12th February 2006
Hundreds of children in young offenders' institutions are being held in solitary confinement, often for weeks at a time, in what prison reform campaigners claim is a 'medieval' form of punishment.
The practice will be highlighted this week when an independent inquiry, conducted by the Liberal Democrat peer Lord Carlile, delivers what is expected to be a damning assessment of the way the 2,700 children in Britain's penal system are treated.
Carlile's report, to be published on Friday, will focus on three main areas: physical restraint, forcible strip searching and solitary confinement.
The inquiry found that, between April and September last year, 125 children were isolated for up to seven days at Lancaster Farms young offenders' institution in Blackburn. Last January 16-year-old Gareth Price died while being held in the segregation unit. At Stoke Heath in Shropshire, children were placed in solitary confinement for up to seven days on 73 occasions. Eighteen of these were held for between seven and 28 days and four for more than 28 days.
The Youth Justice Board, which monitors the treatment of children in prison, stipulates that solitary confinement cannot be used as a punishment under any circumstances. Last week it issued new guidance for managing the behaviour of children in prisons.
'We have monitors who visit these institutions and any incident of separation is recorded,' a spokeswoman said, adding that a young offender could only be placed in a segregation unit if they were a threat to others or themselves. The Carlile report is expected to provide examples where some institutions have used solitary confinement as a punishment.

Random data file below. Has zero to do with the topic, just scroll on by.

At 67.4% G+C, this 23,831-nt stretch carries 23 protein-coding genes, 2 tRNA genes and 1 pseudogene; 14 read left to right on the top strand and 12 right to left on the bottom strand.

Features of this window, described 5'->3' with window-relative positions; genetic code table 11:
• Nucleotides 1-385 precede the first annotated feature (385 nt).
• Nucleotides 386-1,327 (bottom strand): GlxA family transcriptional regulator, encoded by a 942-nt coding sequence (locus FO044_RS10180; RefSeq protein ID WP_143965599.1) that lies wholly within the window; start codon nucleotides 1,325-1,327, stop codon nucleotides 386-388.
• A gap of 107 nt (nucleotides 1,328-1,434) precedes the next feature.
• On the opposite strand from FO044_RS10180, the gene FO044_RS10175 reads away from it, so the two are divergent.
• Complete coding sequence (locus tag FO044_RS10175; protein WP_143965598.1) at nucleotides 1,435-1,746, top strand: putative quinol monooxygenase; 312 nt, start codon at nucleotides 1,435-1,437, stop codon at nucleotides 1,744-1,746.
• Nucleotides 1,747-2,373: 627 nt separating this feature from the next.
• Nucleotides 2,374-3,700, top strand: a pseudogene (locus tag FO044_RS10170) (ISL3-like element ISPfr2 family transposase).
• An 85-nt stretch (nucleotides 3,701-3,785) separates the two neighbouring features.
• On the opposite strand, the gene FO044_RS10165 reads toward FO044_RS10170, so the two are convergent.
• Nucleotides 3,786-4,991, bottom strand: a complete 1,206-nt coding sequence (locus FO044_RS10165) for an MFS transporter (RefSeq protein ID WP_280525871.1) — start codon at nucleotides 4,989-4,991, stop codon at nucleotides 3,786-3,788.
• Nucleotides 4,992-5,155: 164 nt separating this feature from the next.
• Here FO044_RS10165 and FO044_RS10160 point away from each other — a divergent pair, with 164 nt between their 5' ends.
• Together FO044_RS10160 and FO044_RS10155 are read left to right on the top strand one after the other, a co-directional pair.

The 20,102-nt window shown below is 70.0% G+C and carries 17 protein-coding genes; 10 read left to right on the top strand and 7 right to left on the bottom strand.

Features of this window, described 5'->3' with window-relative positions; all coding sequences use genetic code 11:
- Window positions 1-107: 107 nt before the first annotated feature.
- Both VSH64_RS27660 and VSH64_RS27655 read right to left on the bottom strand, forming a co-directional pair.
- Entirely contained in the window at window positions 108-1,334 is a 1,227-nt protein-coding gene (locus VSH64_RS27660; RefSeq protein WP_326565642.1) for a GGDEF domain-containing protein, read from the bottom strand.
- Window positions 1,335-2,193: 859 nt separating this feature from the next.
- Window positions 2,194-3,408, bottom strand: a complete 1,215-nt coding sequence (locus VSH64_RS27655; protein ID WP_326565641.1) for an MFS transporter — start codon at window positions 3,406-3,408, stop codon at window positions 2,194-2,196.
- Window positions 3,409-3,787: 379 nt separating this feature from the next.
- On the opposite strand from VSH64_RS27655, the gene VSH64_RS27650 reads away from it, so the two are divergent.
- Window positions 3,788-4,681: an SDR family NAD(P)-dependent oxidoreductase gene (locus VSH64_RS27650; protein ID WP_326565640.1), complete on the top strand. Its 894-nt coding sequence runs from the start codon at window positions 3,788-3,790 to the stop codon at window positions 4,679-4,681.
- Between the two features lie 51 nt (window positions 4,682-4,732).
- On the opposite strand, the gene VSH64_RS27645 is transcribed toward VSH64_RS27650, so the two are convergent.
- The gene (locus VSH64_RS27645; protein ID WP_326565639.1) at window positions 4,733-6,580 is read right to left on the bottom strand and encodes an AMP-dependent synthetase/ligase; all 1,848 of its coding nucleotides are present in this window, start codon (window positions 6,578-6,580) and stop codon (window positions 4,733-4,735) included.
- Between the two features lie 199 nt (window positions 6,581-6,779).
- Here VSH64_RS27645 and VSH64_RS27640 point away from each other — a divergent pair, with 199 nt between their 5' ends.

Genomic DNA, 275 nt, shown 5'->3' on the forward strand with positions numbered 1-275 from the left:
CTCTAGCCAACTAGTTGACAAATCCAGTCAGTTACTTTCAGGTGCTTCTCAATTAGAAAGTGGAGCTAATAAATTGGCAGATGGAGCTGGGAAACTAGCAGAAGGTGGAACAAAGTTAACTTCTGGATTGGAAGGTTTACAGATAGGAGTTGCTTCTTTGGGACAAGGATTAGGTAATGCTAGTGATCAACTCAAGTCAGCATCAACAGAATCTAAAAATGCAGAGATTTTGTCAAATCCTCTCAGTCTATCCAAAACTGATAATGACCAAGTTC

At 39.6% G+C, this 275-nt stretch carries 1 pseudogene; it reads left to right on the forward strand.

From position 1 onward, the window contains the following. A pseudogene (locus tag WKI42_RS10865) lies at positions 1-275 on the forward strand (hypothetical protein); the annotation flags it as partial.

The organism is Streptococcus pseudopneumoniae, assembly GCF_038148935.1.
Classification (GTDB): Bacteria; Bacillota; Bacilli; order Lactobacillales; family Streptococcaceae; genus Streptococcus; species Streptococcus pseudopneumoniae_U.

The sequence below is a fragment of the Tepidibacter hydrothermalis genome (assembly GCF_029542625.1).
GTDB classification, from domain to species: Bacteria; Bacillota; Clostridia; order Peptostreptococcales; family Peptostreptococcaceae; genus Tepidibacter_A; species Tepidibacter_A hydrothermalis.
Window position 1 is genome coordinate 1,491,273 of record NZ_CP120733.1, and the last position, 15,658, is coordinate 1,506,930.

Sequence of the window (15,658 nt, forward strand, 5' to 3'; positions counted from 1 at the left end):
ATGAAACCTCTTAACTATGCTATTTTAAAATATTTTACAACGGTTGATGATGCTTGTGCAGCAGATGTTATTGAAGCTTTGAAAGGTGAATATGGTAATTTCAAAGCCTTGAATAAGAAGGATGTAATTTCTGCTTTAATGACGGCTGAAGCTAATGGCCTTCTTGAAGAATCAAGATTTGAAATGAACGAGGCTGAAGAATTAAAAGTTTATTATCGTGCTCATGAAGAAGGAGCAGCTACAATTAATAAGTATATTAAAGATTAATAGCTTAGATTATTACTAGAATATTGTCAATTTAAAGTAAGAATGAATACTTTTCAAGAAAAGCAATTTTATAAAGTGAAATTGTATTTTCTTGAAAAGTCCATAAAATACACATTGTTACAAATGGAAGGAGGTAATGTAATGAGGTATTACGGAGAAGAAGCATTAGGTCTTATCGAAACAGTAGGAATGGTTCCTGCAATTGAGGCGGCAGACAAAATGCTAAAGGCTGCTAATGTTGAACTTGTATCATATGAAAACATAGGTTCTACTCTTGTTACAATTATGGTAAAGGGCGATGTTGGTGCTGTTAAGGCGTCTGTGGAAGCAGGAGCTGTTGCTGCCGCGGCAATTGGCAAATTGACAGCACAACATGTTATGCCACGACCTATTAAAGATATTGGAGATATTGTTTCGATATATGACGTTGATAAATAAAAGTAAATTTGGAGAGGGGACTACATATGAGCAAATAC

'Children are placed in cells built for adults that are stone cold with no radios or televisions,' said Frances Crook, director of the Howard League for Penal Reform. 'Most of these kids can't read, so they have nothing to do. If it rains and they miss their exercise period, they're in there all day. It's like putting them in a dungeon. It's medieval. The children are told if they behave they will be allowed out. But they don't know how to control themselves, that's why they're in prison in the first place.'
Chris Callender, a lawyer with the Howard League, who has taken legal action against a number of institutions for placing children in solitary confinement, said that segregation was often used because prisoners had been wrongly assessed. 'My experience is that there are a lot of kids finding themselves in segregations units because they haven't received sufficient mental health support,' he said. 'They should be receiving psychiatric support, not prison.'
The Carlile inquiry was established after 15-year-old Gareth Myatt died while being restrained by officers in Rainsbrook Secure Training Centre in Northamptonshire in April 2004. An inquest has yet to be held.
(c) The Observer UK